The great thing about MKB is that they don’t put the customer at the centre. They are already at the centre of attention. After all, MKB are entrepreneurs, even the big ones. They know their customers and know what they want. And they act accordingly.
At the same time, contact and communication with the customer or consumer develop rapidly. These developments are more difficult for MKB to keep up with, than for large corporate organisations, for example. After all, they employ specialists. Think of a marketing and communication department. MKB entrepreneurs are often looking for the right support and therefore lag behind in the competition.
Smart and concrete
Digital is the new normal. This applies to both the communication with the customer and the customer journey that you offer as a company. Fast, easy and preferably mobile. That’s how we want it to be presented as a customer, otherwise we go to the competitor. Small and medium-sized companies in particular can do this excellently if they make smart use of their strengths and don’t let themselves be deterred by the so-called expensive digital transformations that would be necessary for this. Smart MKB do not need to transform, but can use the available digital possibilities. If they call in the right specialist help, they will soon come a long way. In a way that suits entrepreneurship: working step by step towards concrete results.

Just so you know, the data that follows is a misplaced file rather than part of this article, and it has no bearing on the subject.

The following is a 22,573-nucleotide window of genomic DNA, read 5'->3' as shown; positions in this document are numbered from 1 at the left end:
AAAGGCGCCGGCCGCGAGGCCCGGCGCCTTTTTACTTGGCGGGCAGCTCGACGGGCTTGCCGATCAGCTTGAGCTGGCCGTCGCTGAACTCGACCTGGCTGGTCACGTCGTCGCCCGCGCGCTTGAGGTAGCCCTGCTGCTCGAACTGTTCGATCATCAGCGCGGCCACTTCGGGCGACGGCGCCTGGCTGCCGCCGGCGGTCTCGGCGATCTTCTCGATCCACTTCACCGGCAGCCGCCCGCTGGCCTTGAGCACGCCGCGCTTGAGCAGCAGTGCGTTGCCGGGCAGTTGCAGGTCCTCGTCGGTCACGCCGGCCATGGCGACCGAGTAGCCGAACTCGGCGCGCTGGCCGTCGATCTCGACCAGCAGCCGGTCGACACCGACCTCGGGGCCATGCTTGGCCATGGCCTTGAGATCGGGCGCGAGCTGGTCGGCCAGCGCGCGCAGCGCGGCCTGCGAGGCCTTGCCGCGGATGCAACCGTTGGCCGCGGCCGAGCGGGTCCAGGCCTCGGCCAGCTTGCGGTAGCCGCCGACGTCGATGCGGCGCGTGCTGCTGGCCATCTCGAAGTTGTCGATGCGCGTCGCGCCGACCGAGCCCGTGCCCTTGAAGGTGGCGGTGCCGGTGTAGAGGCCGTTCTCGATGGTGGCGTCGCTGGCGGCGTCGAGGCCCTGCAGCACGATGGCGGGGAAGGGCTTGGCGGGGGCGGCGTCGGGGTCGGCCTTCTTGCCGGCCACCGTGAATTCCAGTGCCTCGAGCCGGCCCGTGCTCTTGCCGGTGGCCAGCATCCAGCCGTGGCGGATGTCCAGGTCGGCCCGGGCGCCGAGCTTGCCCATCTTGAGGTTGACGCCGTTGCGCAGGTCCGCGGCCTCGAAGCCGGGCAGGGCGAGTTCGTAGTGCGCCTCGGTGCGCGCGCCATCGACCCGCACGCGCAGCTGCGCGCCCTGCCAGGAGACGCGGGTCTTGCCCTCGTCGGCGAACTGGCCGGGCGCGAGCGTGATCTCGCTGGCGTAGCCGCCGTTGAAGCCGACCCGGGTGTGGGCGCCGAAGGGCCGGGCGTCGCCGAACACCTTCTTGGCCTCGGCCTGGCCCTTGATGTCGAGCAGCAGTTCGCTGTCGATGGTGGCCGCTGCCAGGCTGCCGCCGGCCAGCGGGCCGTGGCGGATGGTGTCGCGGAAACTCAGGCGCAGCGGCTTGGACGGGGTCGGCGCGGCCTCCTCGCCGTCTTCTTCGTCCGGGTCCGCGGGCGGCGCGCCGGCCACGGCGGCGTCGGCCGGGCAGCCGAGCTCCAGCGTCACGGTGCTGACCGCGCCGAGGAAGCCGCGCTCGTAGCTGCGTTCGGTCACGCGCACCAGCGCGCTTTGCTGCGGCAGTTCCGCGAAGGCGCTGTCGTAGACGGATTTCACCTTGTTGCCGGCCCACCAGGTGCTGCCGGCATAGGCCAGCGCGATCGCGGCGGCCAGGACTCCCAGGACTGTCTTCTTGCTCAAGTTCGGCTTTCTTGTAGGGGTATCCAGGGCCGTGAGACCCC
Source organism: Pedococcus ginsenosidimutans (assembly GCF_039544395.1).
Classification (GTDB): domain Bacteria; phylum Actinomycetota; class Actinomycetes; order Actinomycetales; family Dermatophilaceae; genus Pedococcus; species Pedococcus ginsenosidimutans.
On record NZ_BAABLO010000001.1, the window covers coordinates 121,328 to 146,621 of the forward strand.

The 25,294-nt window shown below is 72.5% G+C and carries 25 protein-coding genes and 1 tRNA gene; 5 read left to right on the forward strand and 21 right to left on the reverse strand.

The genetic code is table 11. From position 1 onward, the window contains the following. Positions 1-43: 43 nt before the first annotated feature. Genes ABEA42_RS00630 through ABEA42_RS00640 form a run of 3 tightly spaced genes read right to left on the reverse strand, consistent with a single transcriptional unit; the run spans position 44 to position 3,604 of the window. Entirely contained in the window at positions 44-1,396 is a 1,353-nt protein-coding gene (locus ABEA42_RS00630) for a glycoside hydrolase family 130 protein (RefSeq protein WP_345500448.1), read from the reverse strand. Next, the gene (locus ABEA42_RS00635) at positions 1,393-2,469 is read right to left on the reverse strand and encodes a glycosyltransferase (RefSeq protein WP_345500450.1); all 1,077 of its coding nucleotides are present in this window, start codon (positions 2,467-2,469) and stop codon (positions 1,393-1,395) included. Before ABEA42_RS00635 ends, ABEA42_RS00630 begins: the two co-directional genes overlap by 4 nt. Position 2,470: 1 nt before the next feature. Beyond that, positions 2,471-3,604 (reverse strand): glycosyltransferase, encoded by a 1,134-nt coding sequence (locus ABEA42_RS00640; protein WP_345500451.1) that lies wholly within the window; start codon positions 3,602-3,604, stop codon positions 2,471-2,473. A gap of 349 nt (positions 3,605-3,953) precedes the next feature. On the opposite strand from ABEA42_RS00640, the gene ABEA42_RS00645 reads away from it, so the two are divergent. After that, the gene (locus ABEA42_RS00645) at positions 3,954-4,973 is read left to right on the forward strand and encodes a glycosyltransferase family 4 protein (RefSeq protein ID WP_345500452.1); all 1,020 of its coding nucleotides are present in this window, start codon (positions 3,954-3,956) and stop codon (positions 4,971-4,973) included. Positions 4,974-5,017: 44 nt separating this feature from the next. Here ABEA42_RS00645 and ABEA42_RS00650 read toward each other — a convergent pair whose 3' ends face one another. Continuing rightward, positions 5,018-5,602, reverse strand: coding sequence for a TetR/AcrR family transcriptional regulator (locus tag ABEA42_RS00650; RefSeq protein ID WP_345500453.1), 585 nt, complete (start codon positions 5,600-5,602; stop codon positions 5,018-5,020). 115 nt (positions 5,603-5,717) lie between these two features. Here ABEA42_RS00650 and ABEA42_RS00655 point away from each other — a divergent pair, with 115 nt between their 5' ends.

Focus on identity
This starts with a clear focus on your identity: knowing who you are and what you promise. Because MKB are close to their customers, they can easily work on a credible story towards the market. The purpose of the company is often clearly present and with the right focus and from a logical point of view they can approach the market consistently and in an attractive way.
In order to achieve real results, it is important that customers really feel the identity and the story in their contact with the company. That means a smart and concrete translation in the customer journey. Digital increasingly determines business operations, also for MKB. By 2020, more than 50 percent of all sales will be influenced digitally, in some industries this will already be higher. This means that your story, sales and promises must also be translated digitally in a clear way. Think for example of your own digital front door, the website: a company’s business card, which prospects and customers look at first. And what do they see? That is really decisive.
Most people look at almost everything online, so what you see and feel there, they see as the DNA of the company. Based on that, they often decide whether a company suits them. Or not. So it’s important that small and medium-sized companies understand how the digital game works. And for that, they need to understand how customers are engaged with their business. How they look at companies and how they want to be helped. Smart entrepreneurs get to work with their story, use existing (digital) resources and call in specialist help where necessary. If they do that, small and medium-sized businesses will continue to be the engine of the Dutch economy in the future and MKB will become an example for large corporations; how to put customers first and book concrete results tomorrow.